Ever since my freshman year, I have been constantly hearing that one of the best bagel places in the city is located right off campus on the corner of 108th St and Broadway, so I decided that it was time to try it. Upon entering Absolute Bagels, I was welcomed by the sweet aroma of freshly made bagels. The smell definitely made up for the odd decor in the bagel shop, and I could tell the rest of the customers did not seem to care considering how crowded it was inside.
Though there was a long line to order when I got inside, it moved at a rapid pace. I waited about five minutes to order and only another three minutes or so for my bagel to be ready. I decided to order an egg bagel with egg and cheese on it. My all-time favorite type of bagel is an egg bagel, but a lot of bagel shops don’t have it, so when I saw it on the menu at Absolute Bagels, I had to order it!
Upon taking my bagel out of its packaging, I was astonished by how soft and fresh it was. As I sat at one of the tables in Absolute Bagels, I noticed that they were constantly bringing out fresh batches of bagels, which explains why my bagel was so fresh. I wouldn’t change anything about the bagel because it really was one of the best bagels I have ever had. On the other hand, the egg and cheese inside the bagel was good, but not great. The cheese wasn’t melted and the egg wasn’t spread out equally on the bagel. Next time, I will probably just get cream cheese on my bagel instead. I also would have no problem eating the bagel plain (even though I hardly ever do that) because it was just so good that it really didn’t need anything on it.
If I didn’t already make it very clear, I will definitely be going back to Absolute Bagels! When I was there, I noticed a lot of people were ordering 10+ bagels to go, and that’s what I should do next time (maybe not quite that many). If you do decide to go, make sure you bring cash with you because they do not accept credit cards. I definitely would recommend this bagel shop to anyone that likes bagels.
A bakery with multiple locations around the city, Simit + Smith is one place that’s been on my bucket list for quite some time because its namesake bakery item is a delicious bagel-like bread served in Turkey and the Levant, called simit. Simit is made in the same way as a bagel is (boiled in water and then baked) and has a similar round shape, but it is more like a ring than a fat bun with a tiny whole in the middle, and it is topped with lots of sesame seeds.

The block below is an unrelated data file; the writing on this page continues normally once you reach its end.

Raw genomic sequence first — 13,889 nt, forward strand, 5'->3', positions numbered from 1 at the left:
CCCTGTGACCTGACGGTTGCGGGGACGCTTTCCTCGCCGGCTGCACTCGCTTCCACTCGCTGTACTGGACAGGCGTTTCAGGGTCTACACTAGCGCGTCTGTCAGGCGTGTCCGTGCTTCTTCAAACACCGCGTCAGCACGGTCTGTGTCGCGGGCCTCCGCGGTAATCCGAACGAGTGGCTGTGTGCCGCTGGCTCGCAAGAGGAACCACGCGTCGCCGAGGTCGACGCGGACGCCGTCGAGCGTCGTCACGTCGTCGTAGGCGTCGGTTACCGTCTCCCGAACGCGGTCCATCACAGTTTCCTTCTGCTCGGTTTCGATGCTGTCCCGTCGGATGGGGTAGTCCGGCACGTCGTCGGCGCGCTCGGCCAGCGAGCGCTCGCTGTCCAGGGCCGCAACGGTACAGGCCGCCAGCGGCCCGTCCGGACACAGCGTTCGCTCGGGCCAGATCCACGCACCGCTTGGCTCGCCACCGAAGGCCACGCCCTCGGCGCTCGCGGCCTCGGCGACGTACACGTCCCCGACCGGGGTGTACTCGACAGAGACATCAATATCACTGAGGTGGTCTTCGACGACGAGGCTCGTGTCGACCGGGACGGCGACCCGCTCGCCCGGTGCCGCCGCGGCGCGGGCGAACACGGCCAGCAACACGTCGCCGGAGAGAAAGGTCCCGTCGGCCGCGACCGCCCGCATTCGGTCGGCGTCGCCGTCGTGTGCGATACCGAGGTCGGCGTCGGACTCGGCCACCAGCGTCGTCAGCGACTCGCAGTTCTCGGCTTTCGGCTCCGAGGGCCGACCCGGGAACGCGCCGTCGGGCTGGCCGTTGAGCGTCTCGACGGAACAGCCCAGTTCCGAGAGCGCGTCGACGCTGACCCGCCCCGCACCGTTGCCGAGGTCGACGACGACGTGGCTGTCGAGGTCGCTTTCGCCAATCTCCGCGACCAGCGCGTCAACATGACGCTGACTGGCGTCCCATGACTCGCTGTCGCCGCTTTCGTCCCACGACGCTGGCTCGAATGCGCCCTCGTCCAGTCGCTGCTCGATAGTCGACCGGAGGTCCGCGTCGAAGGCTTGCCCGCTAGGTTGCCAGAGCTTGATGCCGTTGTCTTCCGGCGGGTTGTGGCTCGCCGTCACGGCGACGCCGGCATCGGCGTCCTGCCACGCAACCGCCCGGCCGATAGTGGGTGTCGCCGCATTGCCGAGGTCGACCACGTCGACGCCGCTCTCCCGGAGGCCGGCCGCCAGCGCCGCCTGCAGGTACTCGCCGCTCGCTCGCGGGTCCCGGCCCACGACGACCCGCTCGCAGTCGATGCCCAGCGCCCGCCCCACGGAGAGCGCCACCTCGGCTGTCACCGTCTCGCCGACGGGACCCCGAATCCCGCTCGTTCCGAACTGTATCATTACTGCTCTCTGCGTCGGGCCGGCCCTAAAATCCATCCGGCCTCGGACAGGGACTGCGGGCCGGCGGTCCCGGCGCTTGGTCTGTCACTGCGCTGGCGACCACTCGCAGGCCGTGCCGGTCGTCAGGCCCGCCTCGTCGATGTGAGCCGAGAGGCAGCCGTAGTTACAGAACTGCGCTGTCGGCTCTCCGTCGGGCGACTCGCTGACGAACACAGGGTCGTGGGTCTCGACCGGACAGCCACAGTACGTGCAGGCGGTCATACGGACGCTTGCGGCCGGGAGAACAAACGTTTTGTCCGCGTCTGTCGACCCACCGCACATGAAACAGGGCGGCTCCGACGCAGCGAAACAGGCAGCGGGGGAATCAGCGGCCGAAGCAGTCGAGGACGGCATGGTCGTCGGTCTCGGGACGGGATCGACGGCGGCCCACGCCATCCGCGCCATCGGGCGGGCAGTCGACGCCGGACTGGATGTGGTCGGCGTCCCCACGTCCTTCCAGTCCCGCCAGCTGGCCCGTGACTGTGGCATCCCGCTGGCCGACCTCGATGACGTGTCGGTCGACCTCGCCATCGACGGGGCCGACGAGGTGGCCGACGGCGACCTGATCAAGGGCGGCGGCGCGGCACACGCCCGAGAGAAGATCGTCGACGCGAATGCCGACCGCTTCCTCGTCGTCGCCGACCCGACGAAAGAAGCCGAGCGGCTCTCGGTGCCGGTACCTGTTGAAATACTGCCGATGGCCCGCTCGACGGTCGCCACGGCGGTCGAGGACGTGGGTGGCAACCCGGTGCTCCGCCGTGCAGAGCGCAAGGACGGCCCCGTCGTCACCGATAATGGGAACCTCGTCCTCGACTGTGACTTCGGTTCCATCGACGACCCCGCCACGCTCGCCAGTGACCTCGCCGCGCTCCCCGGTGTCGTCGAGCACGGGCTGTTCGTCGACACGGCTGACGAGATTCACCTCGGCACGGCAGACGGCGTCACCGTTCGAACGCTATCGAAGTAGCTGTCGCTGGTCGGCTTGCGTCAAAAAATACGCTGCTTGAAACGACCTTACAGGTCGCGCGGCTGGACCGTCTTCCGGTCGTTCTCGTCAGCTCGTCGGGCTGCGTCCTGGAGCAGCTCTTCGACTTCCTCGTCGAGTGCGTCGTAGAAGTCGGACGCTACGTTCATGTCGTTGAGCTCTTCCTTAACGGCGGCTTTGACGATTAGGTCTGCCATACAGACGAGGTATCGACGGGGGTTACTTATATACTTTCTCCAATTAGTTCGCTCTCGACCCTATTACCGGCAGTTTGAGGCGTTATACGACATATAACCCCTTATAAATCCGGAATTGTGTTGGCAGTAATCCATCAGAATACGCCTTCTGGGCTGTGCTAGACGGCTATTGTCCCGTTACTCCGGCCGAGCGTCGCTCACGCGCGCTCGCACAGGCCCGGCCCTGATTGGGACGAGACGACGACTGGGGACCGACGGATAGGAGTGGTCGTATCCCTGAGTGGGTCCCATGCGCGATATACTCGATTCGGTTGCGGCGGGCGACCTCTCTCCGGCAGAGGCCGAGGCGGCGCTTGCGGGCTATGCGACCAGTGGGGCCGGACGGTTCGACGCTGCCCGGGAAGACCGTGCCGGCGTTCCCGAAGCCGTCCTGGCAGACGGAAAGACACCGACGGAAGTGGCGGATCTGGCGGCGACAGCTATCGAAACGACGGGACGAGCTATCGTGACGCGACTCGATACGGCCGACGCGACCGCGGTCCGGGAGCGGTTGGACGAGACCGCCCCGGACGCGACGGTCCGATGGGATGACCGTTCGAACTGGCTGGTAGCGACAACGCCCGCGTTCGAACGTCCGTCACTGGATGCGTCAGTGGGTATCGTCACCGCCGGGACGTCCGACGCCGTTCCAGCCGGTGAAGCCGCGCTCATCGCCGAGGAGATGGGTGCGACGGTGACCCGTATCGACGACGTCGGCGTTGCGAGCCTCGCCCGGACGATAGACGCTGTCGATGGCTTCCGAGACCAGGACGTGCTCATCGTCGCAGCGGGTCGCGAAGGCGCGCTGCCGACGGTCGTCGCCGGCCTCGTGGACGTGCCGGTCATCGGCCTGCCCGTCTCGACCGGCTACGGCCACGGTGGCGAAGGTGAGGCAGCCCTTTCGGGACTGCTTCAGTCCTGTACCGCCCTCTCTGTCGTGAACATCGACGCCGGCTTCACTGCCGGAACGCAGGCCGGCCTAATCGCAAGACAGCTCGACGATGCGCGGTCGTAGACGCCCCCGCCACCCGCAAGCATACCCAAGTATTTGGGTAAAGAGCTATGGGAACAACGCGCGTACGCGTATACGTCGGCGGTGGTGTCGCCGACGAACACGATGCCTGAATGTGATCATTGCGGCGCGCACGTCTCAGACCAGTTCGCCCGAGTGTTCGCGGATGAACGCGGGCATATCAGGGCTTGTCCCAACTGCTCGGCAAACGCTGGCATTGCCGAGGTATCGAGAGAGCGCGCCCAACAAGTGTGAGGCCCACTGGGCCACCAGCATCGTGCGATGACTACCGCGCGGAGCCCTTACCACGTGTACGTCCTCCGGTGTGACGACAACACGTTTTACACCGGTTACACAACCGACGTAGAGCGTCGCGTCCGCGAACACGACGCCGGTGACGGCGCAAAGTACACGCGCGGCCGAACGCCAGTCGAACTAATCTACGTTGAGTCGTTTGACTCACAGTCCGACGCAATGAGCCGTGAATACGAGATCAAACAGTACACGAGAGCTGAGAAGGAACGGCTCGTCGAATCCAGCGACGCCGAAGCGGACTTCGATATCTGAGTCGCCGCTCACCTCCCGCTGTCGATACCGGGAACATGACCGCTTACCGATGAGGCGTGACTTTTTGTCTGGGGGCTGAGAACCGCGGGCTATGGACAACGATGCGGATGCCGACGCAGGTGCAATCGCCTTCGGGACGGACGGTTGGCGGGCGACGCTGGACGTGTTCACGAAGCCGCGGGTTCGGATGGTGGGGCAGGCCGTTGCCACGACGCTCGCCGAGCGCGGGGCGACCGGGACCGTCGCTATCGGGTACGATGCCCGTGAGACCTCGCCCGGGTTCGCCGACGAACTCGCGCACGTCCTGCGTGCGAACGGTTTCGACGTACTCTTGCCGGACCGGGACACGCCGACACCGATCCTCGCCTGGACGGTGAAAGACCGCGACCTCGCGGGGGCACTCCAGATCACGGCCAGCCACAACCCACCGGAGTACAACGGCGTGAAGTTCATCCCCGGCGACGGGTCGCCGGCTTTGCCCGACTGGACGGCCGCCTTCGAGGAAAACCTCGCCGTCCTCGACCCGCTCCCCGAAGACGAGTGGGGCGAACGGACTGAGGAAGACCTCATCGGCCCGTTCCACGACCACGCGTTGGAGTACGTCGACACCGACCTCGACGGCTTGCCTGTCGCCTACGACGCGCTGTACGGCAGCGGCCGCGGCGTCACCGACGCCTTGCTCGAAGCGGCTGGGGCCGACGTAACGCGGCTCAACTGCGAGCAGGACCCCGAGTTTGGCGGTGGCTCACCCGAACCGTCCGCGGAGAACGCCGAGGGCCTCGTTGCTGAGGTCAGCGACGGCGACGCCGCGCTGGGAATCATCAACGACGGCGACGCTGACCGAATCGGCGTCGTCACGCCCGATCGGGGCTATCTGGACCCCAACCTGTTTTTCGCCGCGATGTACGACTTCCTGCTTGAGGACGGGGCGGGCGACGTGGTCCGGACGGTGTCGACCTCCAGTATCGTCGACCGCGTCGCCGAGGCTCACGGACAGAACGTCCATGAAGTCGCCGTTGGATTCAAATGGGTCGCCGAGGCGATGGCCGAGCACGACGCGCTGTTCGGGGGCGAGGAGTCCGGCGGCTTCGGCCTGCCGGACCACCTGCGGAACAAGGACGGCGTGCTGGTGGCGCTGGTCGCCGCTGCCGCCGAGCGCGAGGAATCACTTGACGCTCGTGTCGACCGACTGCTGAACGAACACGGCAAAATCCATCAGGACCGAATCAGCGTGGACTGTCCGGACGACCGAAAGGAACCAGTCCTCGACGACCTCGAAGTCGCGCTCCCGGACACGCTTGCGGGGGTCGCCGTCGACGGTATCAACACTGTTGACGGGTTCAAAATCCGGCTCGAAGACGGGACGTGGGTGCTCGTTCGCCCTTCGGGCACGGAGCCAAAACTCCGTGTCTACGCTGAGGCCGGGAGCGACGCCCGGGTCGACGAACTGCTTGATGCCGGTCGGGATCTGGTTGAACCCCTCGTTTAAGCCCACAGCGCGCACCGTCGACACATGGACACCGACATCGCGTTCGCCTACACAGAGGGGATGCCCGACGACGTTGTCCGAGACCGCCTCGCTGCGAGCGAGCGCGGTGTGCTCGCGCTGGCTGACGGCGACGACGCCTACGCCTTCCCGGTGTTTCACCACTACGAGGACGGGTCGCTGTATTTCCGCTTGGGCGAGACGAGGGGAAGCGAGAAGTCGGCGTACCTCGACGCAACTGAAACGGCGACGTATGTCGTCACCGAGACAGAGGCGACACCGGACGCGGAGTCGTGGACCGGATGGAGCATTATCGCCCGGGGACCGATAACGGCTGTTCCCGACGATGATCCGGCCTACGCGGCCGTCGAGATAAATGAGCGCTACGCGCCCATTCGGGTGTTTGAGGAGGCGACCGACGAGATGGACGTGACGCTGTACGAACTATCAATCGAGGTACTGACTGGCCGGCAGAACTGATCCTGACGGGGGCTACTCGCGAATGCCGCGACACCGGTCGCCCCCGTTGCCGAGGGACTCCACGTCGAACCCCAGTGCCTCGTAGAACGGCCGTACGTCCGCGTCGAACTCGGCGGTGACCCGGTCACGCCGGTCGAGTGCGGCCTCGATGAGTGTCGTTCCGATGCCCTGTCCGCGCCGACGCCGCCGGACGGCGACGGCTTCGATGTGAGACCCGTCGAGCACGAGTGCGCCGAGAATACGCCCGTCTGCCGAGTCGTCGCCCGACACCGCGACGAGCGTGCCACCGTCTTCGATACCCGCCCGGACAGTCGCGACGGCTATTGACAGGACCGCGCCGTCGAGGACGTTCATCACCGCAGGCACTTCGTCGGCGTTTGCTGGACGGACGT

You could have cream cheese and lox with your simit at Simit + Smith, but this morning I opted for the more traditional kasseri cheese with tomatoes, cucumbers, and olive tapenade. Heaven. I was instantly transported back home. The simit bread itself was crunchy on the outside, soft and chewy on the inside. It had a hint of sweetness that was cut through by the savory goodness of the sesame seeds. The tomatoes and cucumbers were fresh and the kasseri cheese salty and rich. A great alternative for kasseri cheese would have been labne, the tart, creamy yoghurt of the Middle East, but they did not offer it at the bakery. Hmmm… Home-made simit and labne? Worth a try!
Greatly recommended for a fresh, somewhat healthier, and definitely much tastier alternative to the bagel and cream cheese breakfast.
This week’s Postcard from Paris comes from Yael, who touches on many a subject that crosses the mind of study-abroad students: culture shock, homesickness, a very strong desire for bagels…
In general, my lunch these days consists of a boulangerie sandwich, and there are only three or so options to choose from (I do have quite a thing for those curry chicken sandwiches that are somehow so weirdly Parisian, but that’s another post). Trust me, you can put pretty much anything on a good crusty demi-baguette and I’m a happy girl… but sometimes I just need something different.
In the weeks leading up to our departure, we were warned about the imminent prospect of culture shock. We were told that we would be unable to understand the customs of the French at first, and that we should go eat American food or watch a movie in English if we were feeling too country-sick. Well, I have yet to experience this sudden desire to go back to the world of hamburgers and greasy, inauthentic Chinese food… but I’ll fake some culture shock any day if it means I have an excuse to eat at Bagels & Brownies.
Yes, you read that right. There are two categories of students in the Columbia-Penn Program in Paris at Reid Hall—the first group, when I say I got lunch at Bagels & Brownies, responds with “Huh? What’s that?” and the second group responds with something along the lines of “OMG THAT PLACE IS SO GOOD.” Continue reading Postcards from Paris→